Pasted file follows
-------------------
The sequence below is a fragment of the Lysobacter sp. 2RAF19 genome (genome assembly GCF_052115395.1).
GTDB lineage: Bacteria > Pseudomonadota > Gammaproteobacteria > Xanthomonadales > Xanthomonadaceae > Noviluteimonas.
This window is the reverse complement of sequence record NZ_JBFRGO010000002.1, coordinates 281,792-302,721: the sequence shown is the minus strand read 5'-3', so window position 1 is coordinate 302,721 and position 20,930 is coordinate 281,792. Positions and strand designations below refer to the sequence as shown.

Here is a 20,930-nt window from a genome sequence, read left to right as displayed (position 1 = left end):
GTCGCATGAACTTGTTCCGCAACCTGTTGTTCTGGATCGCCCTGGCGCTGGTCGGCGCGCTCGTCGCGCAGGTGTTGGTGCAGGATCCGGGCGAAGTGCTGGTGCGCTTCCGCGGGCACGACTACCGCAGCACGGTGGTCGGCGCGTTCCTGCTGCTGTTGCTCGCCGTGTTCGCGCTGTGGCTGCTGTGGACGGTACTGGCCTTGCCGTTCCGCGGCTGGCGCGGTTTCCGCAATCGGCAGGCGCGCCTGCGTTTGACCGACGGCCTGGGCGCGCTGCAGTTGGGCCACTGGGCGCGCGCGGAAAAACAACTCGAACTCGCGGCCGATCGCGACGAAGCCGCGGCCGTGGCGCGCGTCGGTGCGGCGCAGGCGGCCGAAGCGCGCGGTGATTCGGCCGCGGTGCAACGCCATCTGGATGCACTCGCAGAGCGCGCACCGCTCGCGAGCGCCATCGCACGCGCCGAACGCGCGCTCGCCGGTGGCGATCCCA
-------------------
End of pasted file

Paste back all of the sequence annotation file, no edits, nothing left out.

The sequence below is a fragment of the Lysobacter sp. 2RAF19 genome (genome assembly GCF_052115395.1).
GTDB lineage: Bacteria > Pseudomonadota > Gammaproteobacteria > Xanthomonadales > Xanthomonadaceae > Noviluteimonas.
This window is the reverse complement of sequence record NZ_JBFRGO010000002.1, coordinates 281,792-302,721: the sequence shown is the minus strand read 5'-3', so window position 1 is coordinate 302,721 and position 20,930 is coordinate 281,792. Positions and strand designations below refer to the sequence as shown.

Here is a 20,930-nt window from a genome sequence, read left to right as displayed (position 1 = left end):
GTCGCATGAACTTGTTCCGCAACCTGTTGTTCTGGATCGCCCTGGCGCTGGTCGGCGCGCTCGTCGCGCAGGTGTTGGTGCAGGATCCGGGCGAAGTGCTGGTGCGCTTCCGCGGGCACGACTACCGCAGCACGGTGGTCGGCGCGTTCCTGCTGCTGTTGCTCGCCGTGTTCGCGCTGTGGCTGCTGTGGACGGTACTGGCCTTGCCGTTCCGCGGCTGGCGCGGTTTCCGCAATCGGCAGGCGCGCCTGCGTTTGACCGACGGCCTGGGCGCGCTGCAGTTGGGCCACTGGGCGCGCGCGGAAAAACAACTCGAACTCGCGGCCGATCGCGACGAAGCCGCGGCCGTGGCGCGCGTCGGTGCGGCGCAGGCGGCCGAAGCGCGCGGTGATTCGGCCGCGGTGCAACGCCATCTGGATGCACTCGCAGAGCGCGCACCGCTCGCGAGCGCCATCGCACGCGCCGAACGCGCGCTCGCCGGTGGCGATCCCA